Tip 4: Keep a close eye on cash flow

One of the best reasons to take accounting advice for startups to heart is that research suggests 82% of businesses fail due to cash flow problems.

If your startup is in the pre-revenue stage, you must understand your company’s:

  • Cash burn rate (how quickly you’re spending your funds)
  • Cash runway (the amount of time remaining before you run out of money)

You should also create a financial forecast to estimate your expenses while bringing your product or service to market. 

If your startup has already begun generating revenue, you’ll need to keep a close eye on your expenses and accounts receivable as well by:

Ultimately, keeping an up-to-date set of books is the surest route to timely and effective cash flow management. By recording your transactions as they occur, you’ll gain ongoing visibility into your cash flow to identify areas where expenses might be reduced if necessary. 

Tip 5: Hire a professional to manage your books

Accurate, up-to-date books are critical to a business's long-term sustainability. If your company lacks the resources to hire a professional in-house bookkeeper, outsourcing is a great option.  

Early-stage startups, for example, might hire an accountant to help set up their chart of accounts and educate them about accounting requirements. 

But because keeping an accountant on retainer can get expensive, it’s typically more cost-effective to hire an outsourced bookkeeper who can:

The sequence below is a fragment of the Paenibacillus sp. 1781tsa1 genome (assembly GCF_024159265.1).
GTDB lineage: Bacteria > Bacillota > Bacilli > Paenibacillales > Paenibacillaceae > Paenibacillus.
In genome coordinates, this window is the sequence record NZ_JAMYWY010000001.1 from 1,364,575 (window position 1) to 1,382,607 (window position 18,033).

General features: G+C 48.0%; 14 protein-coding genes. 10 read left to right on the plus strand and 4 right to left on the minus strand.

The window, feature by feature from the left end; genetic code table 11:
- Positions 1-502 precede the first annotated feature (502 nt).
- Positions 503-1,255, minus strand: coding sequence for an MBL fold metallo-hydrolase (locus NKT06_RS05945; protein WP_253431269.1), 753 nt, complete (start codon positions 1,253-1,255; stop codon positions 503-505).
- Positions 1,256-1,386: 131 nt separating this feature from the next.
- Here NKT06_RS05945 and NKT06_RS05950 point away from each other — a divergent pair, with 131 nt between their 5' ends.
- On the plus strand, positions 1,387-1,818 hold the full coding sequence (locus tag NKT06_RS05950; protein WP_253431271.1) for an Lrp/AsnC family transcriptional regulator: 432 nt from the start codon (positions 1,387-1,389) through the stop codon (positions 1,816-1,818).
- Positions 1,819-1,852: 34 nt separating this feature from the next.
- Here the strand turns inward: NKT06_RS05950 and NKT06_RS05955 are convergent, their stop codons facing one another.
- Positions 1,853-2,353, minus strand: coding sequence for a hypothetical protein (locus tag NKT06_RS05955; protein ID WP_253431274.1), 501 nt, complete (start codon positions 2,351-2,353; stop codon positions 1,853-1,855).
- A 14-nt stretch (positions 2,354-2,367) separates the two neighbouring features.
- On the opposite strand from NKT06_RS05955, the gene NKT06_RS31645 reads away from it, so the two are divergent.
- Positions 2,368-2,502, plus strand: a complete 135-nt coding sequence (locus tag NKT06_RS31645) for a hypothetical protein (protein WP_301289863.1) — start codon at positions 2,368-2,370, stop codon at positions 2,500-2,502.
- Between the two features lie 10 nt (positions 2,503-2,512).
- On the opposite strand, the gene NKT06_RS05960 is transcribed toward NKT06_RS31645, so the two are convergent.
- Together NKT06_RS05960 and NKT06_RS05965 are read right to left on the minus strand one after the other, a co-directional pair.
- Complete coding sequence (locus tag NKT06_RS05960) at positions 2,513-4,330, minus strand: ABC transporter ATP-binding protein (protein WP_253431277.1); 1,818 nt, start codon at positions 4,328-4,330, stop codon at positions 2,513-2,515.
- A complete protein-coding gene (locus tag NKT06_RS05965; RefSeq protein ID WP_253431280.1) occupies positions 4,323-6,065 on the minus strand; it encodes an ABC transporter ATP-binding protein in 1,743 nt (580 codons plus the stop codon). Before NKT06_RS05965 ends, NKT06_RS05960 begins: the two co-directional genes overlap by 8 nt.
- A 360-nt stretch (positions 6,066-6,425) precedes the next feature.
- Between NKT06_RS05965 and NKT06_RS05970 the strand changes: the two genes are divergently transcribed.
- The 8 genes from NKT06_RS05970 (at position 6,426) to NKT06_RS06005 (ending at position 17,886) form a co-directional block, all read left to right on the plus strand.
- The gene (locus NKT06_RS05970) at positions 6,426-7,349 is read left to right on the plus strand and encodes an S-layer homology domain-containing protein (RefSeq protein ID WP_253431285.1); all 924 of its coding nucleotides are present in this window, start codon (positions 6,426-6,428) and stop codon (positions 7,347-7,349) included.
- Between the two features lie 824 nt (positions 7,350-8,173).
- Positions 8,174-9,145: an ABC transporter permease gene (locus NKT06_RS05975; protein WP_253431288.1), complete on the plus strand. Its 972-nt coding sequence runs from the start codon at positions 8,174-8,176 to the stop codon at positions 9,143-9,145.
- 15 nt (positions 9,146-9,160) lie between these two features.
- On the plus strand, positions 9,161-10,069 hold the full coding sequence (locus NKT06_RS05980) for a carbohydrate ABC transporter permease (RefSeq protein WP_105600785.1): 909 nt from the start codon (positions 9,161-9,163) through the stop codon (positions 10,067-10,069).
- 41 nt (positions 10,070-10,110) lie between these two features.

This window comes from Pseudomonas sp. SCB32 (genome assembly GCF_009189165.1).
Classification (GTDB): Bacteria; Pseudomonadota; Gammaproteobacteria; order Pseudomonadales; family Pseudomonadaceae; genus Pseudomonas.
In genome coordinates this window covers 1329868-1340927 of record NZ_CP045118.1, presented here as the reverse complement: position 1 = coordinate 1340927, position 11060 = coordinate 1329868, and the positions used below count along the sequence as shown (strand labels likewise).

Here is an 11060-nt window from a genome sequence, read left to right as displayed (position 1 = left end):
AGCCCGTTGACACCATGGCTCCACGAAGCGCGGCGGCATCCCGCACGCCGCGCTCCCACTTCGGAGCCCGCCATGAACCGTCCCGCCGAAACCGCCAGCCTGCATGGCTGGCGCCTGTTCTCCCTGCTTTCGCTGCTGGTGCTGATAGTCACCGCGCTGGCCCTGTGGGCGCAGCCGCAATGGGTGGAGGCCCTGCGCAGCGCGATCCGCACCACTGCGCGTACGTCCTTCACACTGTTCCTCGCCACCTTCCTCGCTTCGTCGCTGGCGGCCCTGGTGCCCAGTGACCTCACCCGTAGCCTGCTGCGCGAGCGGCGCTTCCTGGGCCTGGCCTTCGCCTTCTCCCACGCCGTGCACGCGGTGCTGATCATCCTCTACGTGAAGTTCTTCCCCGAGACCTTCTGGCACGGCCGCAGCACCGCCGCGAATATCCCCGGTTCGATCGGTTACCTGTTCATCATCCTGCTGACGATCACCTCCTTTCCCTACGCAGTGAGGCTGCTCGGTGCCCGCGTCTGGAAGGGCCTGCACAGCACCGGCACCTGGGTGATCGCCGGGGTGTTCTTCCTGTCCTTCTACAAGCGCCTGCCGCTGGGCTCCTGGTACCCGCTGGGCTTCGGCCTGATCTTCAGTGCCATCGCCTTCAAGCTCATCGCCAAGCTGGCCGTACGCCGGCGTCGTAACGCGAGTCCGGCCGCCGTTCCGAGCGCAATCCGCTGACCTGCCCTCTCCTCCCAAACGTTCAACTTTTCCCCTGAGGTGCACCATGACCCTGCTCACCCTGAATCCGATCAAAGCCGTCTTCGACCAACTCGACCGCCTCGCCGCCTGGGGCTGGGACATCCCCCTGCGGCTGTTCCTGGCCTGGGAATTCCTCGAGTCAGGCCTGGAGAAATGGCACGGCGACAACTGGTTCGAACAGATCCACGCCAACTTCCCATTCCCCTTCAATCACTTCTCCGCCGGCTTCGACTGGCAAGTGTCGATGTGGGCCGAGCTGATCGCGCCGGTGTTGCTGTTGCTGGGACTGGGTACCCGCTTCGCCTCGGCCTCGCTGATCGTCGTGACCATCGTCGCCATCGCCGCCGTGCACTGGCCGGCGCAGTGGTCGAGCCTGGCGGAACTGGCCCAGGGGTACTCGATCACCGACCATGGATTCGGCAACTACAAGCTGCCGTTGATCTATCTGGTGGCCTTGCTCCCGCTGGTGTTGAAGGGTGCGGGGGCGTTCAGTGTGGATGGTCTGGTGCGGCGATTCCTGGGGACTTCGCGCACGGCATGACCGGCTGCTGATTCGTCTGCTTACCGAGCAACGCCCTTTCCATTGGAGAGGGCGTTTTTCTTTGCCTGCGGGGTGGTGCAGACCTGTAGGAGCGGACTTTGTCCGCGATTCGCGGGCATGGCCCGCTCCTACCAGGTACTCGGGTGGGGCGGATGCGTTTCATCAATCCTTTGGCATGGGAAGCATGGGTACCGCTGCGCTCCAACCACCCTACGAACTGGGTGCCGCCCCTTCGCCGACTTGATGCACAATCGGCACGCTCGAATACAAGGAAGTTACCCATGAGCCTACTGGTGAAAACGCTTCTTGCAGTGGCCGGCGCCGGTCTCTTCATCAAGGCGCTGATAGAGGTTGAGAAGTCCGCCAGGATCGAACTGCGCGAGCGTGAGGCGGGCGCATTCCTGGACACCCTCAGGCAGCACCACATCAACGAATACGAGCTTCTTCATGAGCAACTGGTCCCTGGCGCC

Growing startups that are seeking external funding, meanwhile, may also want to hire a fractional controller for help with:

Tip 6: Know your tax credits

Some startups may be eligible to apply for special credits or incentives to reduce the income taxes they pay. 

The Scientific Research and Experimental Development (SR&ED) tax incentive, for example, was created by the Canadian government to promote research and innovation. If your startup qualifies for this credit, you’ll need to set up your chart of accounts to track SR&ED expenses separately. 

SR&ED is just one of many federal and provincial tax credits available to startups in Canada.

Your business might also qualify for tax incentives related to apprenticeship, cooperative education, film, video and television production, game development, green technology, and more. 

Running a startup is no easy feat. Not only does it require finding ways to generate demand for your product or service, but it also means keeping your numbers in check. 

That’s why the most important piece of accounting advice for startups is to establish a solid bookkeeping foundation that can help ensure the future success of your business. 

4 Tips for Startup Financial Management

1. Get visibility into your startup’s financials.

It’s tough to become profitable in the long term if you don’t know how much working capital it takes to operate your startup over the short term. Keeping your accounting up to date is essential for seeing where your costs are coming from and where your funds are going. 

By monitoring your cash inflows and outflows, for example, you can measure how well your startup is doing at:

  • Generating cash
  • Meeting its financial obligations
  • Funding current and future operating expenses

Accurate, timely bookkeeping provides ongoing visibility into your startup’s revenues, expenses, and cash flow so you can manage your business finances more efficiently.